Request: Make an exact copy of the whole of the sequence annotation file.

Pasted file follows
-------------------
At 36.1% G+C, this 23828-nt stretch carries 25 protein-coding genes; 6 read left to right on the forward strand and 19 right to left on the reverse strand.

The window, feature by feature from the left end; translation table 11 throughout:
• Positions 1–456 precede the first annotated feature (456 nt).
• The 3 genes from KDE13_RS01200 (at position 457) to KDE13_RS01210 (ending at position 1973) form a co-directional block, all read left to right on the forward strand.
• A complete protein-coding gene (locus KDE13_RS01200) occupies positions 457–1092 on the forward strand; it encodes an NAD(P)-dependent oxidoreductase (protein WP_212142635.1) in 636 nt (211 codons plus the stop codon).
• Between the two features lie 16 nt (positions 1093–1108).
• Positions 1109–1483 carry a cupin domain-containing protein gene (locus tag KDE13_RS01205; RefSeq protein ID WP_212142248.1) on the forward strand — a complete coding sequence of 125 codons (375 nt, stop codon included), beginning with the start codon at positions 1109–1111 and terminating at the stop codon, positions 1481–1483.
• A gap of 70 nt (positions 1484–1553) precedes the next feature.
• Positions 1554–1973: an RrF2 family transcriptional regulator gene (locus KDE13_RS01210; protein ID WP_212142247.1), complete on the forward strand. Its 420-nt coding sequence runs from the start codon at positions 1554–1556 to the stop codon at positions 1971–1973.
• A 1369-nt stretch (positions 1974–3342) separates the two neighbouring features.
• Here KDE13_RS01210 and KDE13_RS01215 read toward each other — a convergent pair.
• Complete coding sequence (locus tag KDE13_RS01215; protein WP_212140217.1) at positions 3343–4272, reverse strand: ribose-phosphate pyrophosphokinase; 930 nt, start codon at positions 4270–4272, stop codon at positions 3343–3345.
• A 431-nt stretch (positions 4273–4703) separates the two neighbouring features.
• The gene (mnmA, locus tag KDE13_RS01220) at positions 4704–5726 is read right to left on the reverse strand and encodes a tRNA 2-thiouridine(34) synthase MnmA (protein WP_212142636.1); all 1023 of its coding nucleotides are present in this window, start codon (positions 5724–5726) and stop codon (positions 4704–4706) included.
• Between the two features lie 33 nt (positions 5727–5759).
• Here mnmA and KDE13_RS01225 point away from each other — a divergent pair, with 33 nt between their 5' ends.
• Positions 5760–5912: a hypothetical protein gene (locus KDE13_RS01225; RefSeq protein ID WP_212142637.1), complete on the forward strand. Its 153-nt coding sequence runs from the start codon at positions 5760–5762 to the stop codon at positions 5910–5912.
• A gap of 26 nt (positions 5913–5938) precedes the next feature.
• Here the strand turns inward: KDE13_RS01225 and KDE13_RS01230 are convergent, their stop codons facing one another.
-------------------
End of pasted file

At 36.1% G+C, this 23828-nt stretch carries 25 protein-coding genes; 6 read left to right on the forward strand and 19 right to left on the reverse strand.

The window, feature by feature from the left end; translation table 11 throughout:
• Positions 1–456 precede the first annotated feature (456 nt).
• The 3 genes from KDE13_RS01200 (at position 457) to KDE13_RS01210 (ending at position 1973) form a co-directional block, all read left to right on the forward strand.
• A complete protein-coding gene (locus KDE13_RS01200) occupies positions 457–1092 on the forward strand; it encodes an NAD(P)-dependent oxidoreductase (protein WP_212142635.1) in 636 nt (211 codons plus the stop codon).
• Between the two features lie 16 nt (positions 1093–1108).
• Positions 1109–1483 carry a cupin domain-containing protein gene (locus tag KDE13_RS01205; RefSeq protein ID WP_212142248.1) on the forward strand — a complete coding sequence of 125 codons (375 nt, stop codon included), beginning with the start codon at positions 1109–1111 and terminating at the stop codon, positions 1481–1483.
• A gap of 70 nt (positions 1484–1553) precedes the next feature.
• Positions 1554–1973: an RrF2 family transcriptional regulator gene (locus KDE13_RS01210; protein ID WP_212142247.1), complete on the forward strand. Its 420-nt coding sequence runs from the start codon at positions 1554–1556 to the stop codon at positions 1971–1973.
• A 1369-nt stretch (positions 1974–3342) separates the two neighbouring features.
• Here KDE13_RS01210 and KDE13_RS01215 read toward each other — a convergent pair.
• Complete coding sequence (locus tag KDE13_RS01215; protein WP_212140217.1) at positions 3343–4272, reverse strand: ribose-phosphate pyrophosphokinase; 930 nt, start codon at positions 4270–4272, stop codon at positions 3343–3345.
• A 431-nt stretch (positions 4273–4703) separates the two neighbouring features.
• The gene (mnmA, locus tag KDE13_RS01220) at positions 4704–5726 is read right to left on the reverse strand and encodes a tRNA 2-thiouridine(34) synthase MnmA (protein WP_212142636.1); all 1023 of its coding nucleotides are present in this window, start codon (positions 5724–5726) and stop codon (positions 4704–4706) included.
• Between the two features lie 33 nt (positions 5727–5759).
• Here mnmA and KDE13_RS01225 point away from each other — a divergent pair, with 33 nt between their 5' ends.
• Positions 5760–5912: a hypothetical protein gene (locus KDE13_RS01225; RefSeq protein ID WP_212142637.1), complete on the forward strand. Its 153-nt coding sequence runs from the start codon at positions 5760–5762 to the stop codon at positions 5910–5912.
• A gap of 26 nt (positions 5913–5938) precedes the next feature.
• Here the strand turns inward: KDE13_RS01225 and KDE13_RS01230 are convergent, their stop codons facing one another.